If you've been feeling guilty about breaking your no-caffeine resolution, don't worry: A new study published by the Stanford University School of Medicine says that coffee may actually be saving your health, and your youth, every morning.
“More than 90 percent of all noncommunicable diseases of aging are associated with chronic inflammation,” said the study’s lead author, David Furman, PhD, a consulting associate professor at the Stanford Institute for Immunity, Transplantation and Infection. "“It’s also well-known that caffeine intake is associated with longevity,” Furman said. “Many studies have shown this association. We’ve found a possible reason for why this may be so.”
While signs of aging being attributed to inflammation may not come as a shocking surprise, finding coffee as one of the better counters to this inflammation definitely was. The researchers found that the human body's inflammatory mechanism was dampened among older participants who tended to drink more caffeinated beverages, such as coffee. If you're wondering why, the researchers found that incubating immune cells with caffeine and its breakdown products prevented an inflammatory effect on cells. That's right, your coffee may fight inflammation even before it starts.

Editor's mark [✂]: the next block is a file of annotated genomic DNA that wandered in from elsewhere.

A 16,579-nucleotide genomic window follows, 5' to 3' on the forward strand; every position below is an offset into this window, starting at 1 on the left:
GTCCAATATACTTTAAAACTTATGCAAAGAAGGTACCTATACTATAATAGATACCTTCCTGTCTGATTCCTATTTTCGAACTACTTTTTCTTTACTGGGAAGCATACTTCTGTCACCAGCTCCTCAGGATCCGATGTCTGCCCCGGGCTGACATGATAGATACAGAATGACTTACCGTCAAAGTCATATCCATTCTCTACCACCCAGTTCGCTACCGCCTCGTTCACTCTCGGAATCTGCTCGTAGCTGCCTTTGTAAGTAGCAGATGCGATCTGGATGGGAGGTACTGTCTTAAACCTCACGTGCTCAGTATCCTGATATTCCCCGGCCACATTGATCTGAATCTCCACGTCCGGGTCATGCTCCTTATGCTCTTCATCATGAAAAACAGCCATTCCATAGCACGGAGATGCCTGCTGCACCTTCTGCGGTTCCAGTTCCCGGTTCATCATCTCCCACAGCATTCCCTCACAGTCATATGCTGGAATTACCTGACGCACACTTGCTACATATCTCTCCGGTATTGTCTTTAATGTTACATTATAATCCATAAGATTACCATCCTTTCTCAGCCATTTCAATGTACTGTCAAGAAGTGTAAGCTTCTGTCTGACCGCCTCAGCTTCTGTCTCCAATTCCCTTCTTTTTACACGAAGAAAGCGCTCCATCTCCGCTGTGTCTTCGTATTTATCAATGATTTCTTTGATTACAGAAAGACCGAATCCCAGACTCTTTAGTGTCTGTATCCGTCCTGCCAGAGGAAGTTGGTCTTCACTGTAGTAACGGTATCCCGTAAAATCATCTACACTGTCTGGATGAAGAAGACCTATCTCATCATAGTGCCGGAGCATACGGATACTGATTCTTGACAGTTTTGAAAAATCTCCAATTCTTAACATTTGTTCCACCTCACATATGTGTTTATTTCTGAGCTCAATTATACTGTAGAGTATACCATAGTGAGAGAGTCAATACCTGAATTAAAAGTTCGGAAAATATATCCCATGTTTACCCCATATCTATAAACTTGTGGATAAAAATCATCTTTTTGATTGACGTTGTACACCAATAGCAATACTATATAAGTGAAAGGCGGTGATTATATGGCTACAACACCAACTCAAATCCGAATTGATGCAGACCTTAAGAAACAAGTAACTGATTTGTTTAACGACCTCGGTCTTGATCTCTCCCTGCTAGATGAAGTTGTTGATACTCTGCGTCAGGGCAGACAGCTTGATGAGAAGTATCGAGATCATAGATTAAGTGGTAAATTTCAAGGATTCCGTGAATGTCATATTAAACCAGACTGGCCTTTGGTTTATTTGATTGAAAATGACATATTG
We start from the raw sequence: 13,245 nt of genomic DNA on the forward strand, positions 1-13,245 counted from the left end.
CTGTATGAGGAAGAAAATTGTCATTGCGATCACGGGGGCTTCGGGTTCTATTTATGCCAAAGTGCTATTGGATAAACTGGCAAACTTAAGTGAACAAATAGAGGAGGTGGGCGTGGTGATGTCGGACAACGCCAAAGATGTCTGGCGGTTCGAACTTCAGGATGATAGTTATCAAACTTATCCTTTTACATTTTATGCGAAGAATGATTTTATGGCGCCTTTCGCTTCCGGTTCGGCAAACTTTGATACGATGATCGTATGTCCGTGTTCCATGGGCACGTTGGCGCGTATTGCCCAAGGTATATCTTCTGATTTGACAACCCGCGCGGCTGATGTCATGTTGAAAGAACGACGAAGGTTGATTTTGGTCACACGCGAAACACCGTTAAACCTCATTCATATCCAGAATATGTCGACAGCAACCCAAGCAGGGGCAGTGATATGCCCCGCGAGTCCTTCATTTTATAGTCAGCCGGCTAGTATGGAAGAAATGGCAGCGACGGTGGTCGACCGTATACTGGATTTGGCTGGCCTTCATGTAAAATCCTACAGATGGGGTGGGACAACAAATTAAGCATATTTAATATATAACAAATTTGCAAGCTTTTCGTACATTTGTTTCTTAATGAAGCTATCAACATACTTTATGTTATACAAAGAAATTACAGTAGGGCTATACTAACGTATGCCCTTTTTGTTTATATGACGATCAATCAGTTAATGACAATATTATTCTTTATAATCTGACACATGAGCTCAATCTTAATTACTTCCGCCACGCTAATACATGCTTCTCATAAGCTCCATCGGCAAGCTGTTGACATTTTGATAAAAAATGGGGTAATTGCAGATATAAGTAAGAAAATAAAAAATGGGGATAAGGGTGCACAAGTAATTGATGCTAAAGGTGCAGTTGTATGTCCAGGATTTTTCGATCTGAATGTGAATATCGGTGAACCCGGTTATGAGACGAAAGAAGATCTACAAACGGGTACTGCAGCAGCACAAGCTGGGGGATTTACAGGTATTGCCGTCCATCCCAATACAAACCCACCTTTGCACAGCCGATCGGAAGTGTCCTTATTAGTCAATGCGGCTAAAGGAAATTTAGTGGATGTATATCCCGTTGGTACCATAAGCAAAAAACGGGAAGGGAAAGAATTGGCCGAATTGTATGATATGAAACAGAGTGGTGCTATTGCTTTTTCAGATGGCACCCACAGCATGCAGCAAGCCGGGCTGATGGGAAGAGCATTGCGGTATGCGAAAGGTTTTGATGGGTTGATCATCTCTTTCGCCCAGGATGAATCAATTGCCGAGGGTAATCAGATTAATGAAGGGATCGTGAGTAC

Since the medical community seems to agree that inflammation is linked to just about every major health and wellness issue out there including premature aging, this is very promising news for latte, espresso and Americano lovers everywhere.
No, that doesn't exactly mean you can base the rest of your day on burgers, fries and candy. But here's hoping that coffee still counts as a health food if you pair it with a donut (okay, a small donut). The science is still out on that, but we're optimistic that the next study says YES.
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